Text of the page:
How should you invest your spare cash post-Brexit?

Life as an investor is never easy, but thanks to Brexit it just got a whole lot tougher. That’s because the outlook for the UK and world economies is now more uncertain than ever. This makes it difficult to know what to do with spare cash in order to maximise returns while still keeping risk within an individual’s comfort zone.

One option is to deposit cash in a savings account. The advantage of doing so is that its capital value will be maintained and a small return will be generated each year. Furthermore, it will allow an investor to keep their powder dry so that if a recession hits the UK and/or world economies, it will be possible to take advantage of even lower asset prices.

However, holding cash for long periods has historically been an unsuccessful strategy as inflation eventually beats returns and causes its value to fall in real terms. Although inflation is low at the present time, it could move higher due to a weaker sterling causing imports to rise in price.

Bonds or property?

Bonds could suffer from the same fate as they offer a fixed rate of return that may be outmatched by inflation. That’s especially the case as bond yields are exceptionally low at the moment after a number of years of loose monetary policy. Therefore, while bonds could be seen as a safer place to invest due to their historically lower risk profile compared to other asset classes, there may be better options available elsewhere.

One of those is almost certainly not destined to be property. A mixture of tax rises on second homes, a phasing out of mortgage rate relief for higher income earners and high valuations look set to conspire to stunt UK house price growth. Even lower interest rates are unlikely to be enough to keep the property price escalator moving upwards, since there’s limited wiggle room for interest rate falls.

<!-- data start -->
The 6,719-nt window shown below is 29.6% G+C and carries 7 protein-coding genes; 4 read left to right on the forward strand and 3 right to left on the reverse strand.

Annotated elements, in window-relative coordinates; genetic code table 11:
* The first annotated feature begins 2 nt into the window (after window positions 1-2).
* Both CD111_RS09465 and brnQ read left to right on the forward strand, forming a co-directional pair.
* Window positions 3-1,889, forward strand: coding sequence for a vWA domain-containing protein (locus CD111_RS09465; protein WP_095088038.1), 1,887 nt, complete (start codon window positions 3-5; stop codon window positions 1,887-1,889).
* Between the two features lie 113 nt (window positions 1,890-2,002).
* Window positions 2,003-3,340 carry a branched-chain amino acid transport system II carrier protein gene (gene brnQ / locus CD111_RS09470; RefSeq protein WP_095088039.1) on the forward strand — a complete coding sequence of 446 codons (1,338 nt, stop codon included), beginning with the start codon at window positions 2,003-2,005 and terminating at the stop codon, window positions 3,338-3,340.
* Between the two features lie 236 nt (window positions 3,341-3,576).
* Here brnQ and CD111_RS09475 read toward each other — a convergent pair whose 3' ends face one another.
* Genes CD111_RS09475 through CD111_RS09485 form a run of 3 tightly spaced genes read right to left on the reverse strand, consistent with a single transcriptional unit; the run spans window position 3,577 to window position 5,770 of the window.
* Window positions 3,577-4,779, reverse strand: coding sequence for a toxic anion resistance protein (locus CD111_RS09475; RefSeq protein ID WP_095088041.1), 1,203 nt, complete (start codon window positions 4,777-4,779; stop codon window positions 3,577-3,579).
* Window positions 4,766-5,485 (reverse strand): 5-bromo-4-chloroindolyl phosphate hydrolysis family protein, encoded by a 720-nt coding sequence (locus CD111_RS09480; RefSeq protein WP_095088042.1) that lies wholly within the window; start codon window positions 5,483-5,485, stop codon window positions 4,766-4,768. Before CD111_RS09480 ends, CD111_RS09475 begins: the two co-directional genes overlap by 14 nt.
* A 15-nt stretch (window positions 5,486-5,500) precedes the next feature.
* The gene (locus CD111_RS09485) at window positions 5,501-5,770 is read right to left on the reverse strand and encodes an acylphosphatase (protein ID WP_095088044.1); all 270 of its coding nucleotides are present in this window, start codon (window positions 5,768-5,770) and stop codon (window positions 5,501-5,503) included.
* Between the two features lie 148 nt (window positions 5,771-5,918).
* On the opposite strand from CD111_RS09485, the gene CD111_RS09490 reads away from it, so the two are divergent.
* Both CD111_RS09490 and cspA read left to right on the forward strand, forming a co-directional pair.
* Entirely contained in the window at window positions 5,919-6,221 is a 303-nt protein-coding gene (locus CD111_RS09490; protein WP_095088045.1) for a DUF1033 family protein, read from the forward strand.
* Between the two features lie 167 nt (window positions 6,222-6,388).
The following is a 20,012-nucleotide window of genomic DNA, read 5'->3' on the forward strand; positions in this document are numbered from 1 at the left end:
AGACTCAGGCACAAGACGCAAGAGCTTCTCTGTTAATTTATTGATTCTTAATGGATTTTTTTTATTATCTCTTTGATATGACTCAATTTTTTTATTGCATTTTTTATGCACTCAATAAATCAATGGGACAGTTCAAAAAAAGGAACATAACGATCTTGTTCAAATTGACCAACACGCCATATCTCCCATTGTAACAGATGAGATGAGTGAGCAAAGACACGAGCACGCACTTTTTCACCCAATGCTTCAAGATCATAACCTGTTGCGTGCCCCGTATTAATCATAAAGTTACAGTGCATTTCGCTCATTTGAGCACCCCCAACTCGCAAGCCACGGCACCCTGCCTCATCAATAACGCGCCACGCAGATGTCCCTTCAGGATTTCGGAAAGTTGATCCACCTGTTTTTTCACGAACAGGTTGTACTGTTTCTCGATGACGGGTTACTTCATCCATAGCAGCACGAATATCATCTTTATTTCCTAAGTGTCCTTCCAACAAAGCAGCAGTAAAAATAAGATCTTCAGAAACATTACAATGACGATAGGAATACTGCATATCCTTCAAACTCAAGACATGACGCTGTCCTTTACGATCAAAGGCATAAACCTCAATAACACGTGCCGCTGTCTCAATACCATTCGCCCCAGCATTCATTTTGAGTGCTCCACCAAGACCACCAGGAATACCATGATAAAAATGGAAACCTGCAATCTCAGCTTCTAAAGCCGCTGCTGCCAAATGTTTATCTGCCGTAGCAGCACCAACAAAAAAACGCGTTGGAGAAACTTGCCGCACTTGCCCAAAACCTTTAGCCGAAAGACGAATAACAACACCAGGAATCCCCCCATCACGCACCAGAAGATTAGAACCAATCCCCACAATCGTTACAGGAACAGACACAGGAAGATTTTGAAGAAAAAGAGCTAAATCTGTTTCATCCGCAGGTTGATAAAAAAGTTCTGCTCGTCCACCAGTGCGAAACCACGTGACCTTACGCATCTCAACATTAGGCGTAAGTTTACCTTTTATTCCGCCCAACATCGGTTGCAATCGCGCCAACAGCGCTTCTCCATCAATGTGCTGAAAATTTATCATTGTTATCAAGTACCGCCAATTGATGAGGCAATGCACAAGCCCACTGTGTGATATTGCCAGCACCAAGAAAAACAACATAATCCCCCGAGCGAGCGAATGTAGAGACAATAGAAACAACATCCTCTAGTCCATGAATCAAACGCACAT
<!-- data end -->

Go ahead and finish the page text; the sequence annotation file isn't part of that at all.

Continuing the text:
Share-buying opportunities

Therefore, the best option for spare cash may be to buy shares. That’s not to say just piling-in is the right move and things could get worse before they get better. Keeping some cash is always a sensible idea in case of financial hardship. However, there are a number of stocks in a wide range of sectors that offer wide margins of safety thanks to their low valuations. Furthermore, they have high yields with dividends being well-covered and forecast to rise over the coming years.

Certainly, in many cases they’re dependent on the performance of the UK economy. But even if the UK experiences a recession, it has faced similar situations in the past and always bounced back. Therefore, a dip in economic performance could prove to be an excellent time for long-term investors to buy.

A key reason for this is the FTSE 100’s performance since inception. It has risen from 1,000 points in 1984 to over 6,000 points despite numerous shocks, challenges and periods of grave uncertainty. Leaving the EU is likely to feature high up on that list of challenges and there will inevitably be losers as a direct result of the referendum outcome. However, history tells us that investors who buy shares during uncertain periods are rewarded. Therefore, shares seem to be the best option on offer for long-term investors.

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